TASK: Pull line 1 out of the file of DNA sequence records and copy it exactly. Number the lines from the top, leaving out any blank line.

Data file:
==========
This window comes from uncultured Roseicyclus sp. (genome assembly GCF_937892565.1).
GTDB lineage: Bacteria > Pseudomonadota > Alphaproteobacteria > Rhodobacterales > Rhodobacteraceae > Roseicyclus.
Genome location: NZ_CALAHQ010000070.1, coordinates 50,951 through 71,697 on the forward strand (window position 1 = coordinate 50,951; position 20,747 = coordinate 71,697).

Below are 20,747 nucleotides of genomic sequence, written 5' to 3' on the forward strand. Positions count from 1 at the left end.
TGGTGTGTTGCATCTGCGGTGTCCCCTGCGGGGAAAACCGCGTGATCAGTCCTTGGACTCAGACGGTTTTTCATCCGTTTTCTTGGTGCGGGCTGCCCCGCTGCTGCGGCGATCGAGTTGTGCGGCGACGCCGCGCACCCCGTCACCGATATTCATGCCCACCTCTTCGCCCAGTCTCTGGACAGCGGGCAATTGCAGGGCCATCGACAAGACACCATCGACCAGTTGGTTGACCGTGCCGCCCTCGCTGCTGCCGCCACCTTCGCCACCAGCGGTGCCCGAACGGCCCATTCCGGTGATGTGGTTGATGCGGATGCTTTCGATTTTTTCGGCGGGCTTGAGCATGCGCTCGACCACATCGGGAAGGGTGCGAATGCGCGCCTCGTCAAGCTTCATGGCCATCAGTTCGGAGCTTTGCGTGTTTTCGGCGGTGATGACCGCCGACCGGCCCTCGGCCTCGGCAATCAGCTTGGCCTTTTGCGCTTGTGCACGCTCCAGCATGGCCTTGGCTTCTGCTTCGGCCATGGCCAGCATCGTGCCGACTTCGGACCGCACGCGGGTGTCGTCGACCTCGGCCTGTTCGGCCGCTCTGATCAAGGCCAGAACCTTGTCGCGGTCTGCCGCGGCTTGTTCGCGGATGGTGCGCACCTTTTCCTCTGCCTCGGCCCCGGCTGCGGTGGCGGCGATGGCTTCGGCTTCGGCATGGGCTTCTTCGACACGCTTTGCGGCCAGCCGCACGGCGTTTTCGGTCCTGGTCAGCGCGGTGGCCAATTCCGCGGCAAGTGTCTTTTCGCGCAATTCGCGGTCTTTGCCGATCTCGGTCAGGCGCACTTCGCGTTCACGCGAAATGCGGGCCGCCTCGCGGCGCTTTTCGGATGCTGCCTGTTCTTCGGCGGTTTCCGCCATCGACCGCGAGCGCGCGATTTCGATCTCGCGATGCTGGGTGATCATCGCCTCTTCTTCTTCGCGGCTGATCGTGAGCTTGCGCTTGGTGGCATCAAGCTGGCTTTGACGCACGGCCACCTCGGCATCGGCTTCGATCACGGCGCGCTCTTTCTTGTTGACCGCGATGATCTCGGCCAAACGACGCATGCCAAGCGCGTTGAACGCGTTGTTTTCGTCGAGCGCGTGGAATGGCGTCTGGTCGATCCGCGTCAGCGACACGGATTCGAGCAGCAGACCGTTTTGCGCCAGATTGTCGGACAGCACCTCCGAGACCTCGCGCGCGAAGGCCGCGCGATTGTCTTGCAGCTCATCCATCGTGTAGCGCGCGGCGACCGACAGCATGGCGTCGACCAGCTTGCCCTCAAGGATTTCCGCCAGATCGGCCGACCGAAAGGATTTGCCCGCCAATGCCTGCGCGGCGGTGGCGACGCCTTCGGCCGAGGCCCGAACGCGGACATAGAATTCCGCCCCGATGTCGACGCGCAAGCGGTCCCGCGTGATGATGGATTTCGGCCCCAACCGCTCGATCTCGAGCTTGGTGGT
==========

This window comes from uncultured Roseicyclus sp. (genome assembly GCF_937892565.1).